CONCERNS raised last week by investors on whether they will be allowed to repatriate their funds if they list on the Victoria Falls Stock Exchange (VFSE), is an indication that government has a long way to go in instilling confidence amid policy inconsistencies and a reforms deficit.
At a Zoom meeting held on Wednesday last week about the VFSE with Finance minister Mthuli Ncube, head of research of sub-Saharan Africa at the Russian headquartered Renaissance Capital, Yvonne Mhango, voiced the fears among investors of doing business in Zimbabwe.
“We are an investment bank targeting frontier and emerging markets and our current clients include institutional investors who have invested in these frontier markets, Zimbabwe being one of them. So, we have clients that have invested in Zimbabwe and the main concern has been the lack of ease in terms of repatriating capital and dividends as well as, of course, significant changes in foreign currency policy that has discouraged foreign investors,” Mhango said.
“What we have come across from our investors is the lack of depth in the foreign currency market, stability and liquidity has been an issue, transparency and the lack of clarity in how it functions, how foreign currency allocations are being made, and then transparency and how the allocations are being made to investors.”
The abrupt introduction of the Zimbabwean dollar, through Statutory Instrument (SI) 142 of 2019 as the sole legal tender without the necessary benchmarks, which include low inflation and three to six months import cover, illustrates why investors are wary of investing the foreign currency denominated Victoria Falls bourse.
The introduction of the local currency last year led to the collapse of the local unit stoking inflation figures to fluctuate between 700% and 800%, the second highest inflation after South American country Venezuela.
After the chaos of the spectacular fall of the local currency, Mnangagwa’s government has since changed its tune allowing the United States dollar it had barred for domestic transactions to trade with the local currency initially as a mechanism to ameliorate the impact of the Covid-19 pandemic. Through SI 185 of 2020, the US dollar, which had been barred last year, is now trading as dual currency with the depreciated Zimbabwean dollar. This signals the policy inconsistency that has scared away investors.
Despite President Emmerson Mnangagwa vowing to lure potential investors and making it the key objective of his tenure, which includes the setting up of the Zimbabwe Investment and Development Agency (Zida), investment inflows have dwindled since he won the disputed elections in 2018.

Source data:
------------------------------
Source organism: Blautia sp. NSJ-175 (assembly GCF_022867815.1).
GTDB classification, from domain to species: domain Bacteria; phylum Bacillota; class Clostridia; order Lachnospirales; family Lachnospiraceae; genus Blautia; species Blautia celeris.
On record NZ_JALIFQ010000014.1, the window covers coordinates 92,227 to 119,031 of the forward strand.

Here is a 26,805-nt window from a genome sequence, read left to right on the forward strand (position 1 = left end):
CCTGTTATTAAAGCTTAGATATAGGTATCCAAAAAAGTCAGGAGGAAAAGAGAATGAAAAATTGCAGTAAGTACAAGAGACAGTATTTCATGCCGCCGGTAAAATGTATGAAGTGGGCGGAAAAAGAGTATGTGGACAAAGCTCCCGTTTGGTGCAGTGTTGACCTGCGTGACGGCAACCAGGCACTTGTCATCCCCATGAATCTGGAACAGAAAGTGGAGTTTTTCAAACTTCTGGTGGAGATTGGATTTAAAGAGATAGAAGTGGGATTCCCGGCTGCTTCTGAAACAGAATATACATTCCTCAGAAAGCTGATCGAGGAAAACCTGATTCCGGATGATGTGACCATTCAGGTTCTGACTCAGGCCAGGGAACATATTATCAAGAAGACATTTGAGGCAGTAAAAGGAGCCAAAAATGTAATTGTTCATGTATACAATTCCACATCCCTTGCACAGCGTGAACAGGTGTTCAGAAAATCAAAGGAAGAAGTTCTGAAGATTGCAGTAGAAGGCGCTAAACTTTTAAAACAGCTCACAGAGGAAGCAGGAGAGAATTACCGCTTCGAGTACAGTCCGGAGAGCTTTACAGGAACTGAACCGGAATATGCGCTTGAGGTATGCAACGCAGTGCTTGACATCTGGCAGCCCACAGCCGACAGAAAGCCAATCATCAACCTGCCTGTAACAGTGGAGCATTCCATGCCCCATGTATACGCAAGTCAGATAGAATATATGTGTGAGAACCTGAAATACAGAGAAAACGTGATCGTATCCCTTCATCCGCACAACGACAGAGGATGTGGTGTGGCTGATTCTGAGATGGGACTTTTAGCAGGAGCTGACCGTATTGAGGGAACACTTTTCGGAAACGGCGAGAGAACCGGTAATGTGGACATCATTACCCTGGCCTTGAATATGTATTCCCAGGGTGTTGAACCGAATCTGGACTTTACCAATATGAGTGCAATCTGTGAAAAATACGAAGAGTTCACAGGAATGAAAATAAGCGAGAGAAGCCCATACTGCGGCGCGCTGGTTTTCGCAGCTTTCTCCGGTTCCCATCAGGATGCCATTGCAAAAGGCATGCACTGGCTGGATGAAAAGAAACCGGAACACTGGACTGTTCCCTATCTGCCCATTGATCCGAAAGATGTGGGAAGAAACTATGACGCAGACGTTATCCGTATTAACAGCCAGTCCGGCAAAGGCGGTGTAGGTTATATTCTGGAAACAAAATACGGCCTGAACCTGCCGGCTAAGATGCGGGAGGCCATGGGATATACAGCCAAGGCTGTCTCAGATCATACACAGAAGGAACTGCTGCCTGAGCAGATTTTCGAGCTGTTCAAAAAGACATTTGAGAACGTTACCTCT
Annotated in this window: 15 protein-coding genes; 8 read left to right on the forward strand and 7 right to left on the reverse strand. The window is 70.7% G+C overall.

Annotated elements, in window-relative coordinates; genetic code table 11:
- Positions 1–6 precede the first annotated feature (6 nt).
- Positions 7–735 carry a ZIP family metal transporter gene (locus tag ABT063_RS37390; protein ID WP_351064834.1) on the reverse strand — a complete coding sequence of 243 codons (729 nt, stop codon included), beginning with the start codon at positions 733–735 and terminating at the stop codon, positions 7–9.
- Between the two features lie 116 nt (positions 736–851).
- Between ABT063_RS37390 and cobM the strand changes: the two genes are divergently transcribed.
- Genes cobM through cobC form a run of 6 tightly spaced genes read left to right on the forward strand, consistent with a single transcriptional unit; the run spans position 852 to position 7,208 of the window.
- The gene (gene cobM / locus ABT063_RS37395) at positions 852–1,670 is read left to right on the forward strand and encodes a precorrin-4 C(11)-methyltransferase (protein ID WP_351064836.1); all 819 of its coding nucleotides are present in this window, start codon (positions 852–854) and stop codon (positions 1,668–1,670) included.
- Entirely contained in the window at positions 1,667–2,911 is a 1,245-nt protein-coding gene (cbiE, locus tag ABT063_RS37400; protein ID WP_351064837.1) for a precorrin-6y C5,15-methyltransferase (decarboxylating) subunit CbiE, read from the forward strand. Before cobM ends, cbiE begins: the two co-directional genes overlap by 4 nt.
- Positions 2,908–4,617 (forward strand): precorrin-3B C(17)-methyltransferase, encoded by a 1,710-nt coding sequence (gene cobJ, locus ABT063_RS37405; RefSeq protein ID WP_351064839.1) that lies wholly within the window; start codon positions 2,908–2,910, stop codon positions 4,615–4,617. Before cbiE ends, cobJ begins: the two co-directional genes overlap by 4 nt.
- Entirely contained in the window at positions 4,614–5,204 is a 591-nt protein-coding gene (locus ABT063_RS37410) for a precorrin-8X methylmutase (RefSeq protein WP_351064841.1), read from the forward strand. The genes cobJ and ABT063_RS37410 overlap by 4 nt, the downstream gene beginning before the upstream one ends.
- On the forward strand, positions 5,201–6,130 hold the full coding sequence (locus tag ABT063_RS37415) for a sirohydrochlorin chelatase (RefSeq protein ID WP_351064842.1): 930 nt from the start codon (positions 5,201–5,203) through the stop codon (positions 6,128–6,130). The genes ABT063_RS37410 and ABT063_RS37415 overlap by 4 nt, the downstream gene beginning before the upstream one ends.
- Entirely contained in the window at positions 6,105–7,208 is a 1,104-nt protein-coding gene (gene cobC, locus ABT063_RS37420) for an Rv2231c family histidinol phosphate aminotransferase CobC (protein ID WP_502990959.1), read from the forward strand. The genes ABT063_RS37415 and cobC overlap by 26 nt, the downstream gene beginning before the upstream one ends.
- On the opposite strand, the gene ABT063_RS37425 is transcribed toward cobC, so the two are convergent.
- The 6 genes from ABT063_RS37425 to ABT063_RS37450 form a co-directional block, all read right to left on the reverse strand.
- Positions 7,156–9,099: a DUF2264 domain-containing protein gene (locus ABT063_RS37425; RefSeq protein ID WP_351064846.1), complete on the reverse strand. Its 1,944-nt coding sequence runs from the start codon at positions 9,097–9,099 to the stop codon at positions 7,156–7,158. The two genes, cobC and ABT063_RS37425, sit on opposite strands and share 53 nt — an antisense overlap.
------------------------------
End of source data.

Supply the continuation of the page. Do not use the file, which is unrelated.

Foreign direct investment (FDI) has plummeted from US$717,1 million in 2018 to just US$259 million last year. The country’s FDI is projected to plunge further this year to just over US$150 million due to policy inconsistences on critical issues such as the currency matter.
The VFSE will only succeed in luring significant investment if there are wholesale reforms across the political and economic spectrum, according to economist Godfrey Kanyenze.
“Investors do not just look at one issue that you have created the Victoria Falls Stock Exchange. They look at the whole scenario in terms of governance. So they will say, ‘We know about the Victoria Falls Stock Exchange, but we have also heard about abductions and human rights abuses’. We need a systematic approach to reforms and not a sectorial approach,” Kanyenze said.
“We have come up with Zida, but these are isolated reforms. Reforms need to be implemented simultaneously.”
The abrupt suspension of the Zimbabwe Stock Exchange for more than a month on allegations of illicit activities as well as halting the fungibility of three counters, namely Old Mutual, Seed Co and PPC, has further sapped investor confidence. This is evidenced by the bourse losing a massive ZW$42,5 billion shortly after the suspension was lifted as investors abandoned the ZSE.
Ncube’s comments that those affected by the suspension should treat the stoppage as a long holiday, has not helped either in terms of attracting the much-needed investment.
Business consultant Simon Kayereka contends that the suspension of the local bourse dealt a major blow in government’s drive to attract investment.
“The suspension was a knee-jerk reaction. Kicking out fungible stocks was the first blunder. Why kick them out first and then investigate them? It was done in an unorthodox manner,” Kayereka said.
“The repatriation of dividends has always been problematic which is one thing that must be tackled. Investors do not come here to lock up their money. If there is no transparency and confidence, the VFSE will not take off as anticipated. We need consistency, predictability and honesty in our dealings with investors.”
To compound the problem of policy inconsistency, the Zimbabwe government has been accused of gross human rights abuses which include the arrests of political opponents and activists, who include Transform Zimbabwe leader Jacob Ngarivhume and MDC Alliance deputy chairperson Job Sikhala, as well as alleged abductions of civil rights activists, opposition party members and even comedians.
This has prompted widespread condemnation from various quarters, which include the European Union, the United States, and the United Nations, the African Union Commission and the church, further damaging the country’s chances of attracting significant levels of investment.
“You have a sense of people working at cross-purposes when we are supposed to work towards nation building,” Kanyenze added.